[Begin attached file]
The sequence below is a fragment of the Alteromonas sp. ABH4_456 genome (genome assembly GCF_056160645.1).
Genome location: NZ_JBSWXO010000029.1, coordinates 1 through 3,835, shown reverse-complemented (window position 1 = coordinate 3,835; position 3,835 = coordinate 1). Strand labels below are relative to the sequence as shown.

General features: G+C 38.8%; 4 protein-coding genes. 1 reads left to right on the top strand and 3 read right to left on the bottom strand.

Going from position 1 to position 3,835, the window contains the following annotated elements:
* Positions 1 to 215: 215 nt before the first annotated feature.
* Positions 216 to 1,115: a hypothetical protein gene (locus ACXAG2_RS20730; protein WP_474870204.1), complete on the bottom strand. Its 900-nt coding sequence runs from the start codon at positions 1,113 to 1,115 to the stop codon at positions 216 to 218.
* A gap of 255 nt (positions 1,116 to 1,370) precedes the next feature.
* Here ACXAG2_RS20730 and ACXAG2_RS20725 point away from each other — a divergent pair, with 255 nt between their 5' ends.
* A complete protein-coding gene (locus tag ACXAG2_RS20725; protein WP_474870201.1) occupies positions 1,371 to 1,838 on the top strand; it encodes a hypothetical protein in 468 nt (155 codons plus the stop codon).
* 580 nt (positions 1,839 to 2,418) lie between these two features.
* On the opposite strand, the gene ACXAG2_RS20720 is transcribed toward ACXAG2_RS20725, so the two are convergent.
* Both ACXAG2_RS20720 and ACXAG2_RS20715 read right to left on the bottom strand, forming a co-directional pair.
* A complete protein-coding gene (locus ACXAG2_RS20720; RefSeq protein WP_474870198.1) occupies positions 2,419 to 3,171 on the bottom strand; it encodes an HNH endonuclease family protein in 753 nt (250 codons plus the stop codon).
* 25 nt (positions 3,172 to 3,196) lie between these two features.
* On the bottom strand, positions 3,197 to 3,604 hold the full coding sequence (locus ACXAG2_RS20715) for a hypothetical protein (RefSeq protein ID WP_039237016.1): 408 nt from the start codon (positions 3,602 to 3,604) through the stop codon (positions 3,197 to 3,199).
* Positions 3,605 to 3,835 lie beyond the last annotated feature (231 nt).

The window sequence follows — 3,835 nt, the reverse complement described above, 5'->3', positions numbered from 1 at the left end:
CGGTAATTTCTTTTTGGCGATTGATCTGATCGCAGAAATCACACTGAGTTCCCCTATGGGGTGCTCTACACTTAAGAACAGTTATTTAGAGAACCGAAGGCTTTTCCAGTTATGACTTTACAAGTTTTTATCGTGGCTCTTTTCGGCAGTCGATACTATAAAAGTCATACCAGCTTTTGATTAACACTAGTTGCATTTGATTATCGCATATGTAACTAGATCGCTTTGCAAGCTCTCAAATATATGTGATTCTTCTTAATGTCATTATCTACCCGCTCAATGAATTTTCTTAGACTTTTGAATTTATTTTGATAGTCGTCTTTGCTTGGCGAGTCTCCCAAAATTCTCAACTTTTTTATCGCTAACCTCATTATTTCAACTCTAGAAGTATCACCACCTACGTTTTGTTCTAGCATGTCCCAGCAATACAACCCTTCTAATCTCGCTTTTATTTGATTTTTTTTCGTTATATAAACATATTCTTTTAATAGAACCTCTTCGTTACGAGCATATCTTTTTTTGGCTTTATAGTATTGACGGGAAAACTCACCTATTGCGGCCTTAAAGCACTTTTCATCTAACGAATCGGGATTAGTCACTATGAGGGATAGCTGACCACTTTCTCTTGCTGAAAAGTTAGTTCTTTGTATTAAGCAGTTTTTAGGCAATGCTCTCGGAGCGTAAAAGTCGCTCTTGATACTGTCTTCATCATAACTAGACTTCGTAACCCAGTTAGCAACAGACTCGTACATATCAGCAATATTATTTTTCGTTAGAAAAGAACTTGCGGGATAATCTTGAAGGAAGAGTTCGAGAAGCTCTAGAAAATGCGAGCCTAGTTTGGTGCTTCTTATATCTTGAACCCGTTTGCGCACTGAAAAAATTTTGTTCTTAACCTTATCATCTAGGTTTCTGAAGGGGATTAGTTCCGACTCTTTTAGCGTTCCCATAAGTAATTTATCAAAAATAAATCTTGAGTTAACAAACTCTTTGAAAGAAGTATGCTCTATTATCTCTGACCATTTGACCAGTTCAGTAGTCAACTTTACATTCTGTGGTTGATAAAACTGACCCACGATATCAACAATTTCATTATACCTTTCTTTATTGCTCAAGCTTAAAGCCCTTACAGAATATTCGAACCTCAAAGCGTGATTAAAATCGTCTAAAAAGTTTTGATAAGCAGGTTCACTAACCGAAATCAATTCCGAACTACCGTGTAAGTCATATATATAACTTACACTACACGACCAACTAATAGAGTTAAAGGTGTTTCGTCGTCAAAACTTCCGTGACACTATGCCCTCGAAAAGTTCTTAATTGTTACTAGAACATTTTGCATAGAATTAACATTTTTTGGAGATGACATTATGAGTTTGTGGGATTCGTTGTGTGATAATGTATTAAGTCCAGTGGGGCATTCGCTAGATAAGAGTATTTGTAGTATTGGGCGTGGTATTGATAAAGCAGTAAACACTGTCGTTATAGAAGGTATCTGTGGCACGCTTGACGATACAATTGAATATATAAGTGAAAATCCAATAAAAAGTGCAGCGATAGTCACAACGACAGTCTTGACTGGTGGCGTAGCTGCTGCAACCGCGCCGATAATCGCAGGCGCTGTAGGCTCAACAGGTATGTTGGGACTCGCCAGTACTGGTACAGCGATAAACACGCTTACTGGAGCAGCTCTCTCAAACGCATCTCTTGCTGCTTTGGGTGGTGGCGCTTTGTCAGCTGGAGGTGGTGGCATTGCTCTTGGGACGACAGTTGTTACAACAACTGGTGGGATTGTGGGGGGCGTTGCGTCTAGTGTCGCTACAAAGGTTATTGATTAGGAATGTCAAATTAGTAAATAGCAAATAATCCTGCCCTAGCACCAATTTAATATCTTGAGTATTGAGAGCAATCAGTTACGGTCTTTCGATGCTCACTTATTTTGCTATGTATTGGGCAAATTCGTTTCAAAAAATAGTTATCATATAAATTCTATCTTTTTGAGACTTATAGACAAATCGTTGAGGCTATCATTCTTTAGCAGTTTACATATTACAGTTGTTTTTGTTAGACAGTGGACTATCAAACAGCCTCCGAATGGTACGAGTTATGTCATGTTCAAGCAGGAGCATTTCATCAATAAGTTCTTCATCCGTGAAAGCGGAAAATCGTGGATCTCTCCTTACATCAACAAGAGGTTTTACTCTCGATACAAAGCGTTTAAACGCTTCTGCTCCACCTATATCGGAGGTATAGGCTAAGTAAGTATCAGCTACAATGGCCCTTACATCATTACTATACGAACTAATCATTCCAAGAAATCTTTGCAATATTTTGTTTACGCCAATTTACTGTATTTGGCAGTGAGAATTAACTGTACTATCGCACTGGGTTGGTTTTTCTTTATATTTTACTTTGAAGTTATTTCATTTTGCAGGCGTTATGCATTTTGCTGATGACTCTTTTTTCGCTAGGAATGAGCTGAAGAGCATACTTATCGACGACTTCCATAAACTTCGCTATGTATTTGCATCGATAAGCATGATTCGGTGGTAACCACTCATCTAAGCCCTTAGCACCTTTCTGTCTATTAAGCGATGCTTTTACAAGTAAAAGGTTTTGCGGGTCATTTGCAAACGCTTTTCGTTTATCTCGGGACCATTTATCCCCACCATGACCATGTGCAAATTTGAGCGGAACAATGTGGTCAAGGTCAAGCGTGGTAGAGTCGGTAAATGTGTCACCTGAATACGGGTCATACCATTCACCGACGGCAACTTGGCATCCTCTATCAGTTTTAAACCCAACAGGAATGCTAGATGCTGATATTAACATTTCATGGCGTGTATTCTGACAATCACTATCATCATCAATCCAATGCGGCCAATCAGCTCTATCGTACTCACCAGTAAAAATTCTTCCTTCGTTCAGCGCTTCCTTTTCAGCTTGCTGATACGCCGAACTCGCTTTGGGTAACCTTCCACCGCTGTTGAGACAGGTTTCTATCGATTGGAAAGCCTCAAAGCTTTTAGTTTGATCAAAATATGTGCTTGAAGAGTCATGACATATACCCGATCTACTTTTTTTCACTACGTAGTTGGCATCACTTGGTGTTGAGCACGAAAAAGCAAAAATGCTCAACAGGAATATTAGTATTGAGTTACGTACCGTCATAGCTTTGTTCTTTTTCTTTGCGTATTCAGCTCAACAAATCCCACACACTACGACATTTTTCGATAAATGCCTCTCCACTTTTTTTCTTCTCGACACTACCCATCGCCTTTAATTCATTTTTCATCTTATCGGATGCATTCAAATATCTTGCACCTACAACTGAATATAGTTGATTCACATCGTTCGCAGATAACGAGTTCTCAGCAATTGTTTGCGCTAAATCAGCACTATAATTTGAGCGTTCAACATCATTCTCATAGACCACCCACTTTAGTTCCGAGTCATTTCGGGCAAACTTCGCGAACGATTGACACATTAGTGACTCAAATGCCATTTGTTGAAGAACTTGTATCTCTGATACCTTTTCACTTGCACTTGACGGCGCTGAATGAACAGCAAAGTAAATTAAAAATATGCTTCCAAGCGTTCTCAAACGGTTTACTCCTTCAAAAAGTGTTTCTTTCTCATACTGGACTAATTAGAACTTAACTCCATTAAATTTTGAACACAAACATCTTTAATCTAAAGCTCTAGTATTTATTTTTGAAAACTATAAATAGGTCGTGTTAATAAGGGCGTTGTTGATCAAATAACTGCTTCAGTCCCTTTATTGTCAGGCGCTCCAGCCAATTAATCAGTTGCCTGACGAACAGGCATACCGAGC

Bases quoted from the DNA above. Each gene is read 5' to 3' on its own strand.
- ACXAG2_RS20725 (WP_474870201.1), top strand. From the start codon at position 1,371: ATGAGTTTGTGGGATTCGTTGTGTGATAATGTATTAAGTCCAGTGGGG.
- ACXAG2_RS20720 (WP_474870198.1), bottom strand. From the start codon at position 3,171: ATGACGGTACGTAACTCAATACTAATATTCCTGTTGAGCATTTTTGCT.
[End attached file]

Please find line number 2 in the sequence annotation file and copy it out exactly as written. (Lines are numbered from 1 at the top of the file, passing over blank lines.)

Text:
Genome location: NZ_JBSWXO010000029.1, coordinates 1 through 3,835, shown reverse-complemented (window position 1 = coordinate 3,835; position 3,835 = coordinate 1). Strand labels below are relative to the sequence as shown.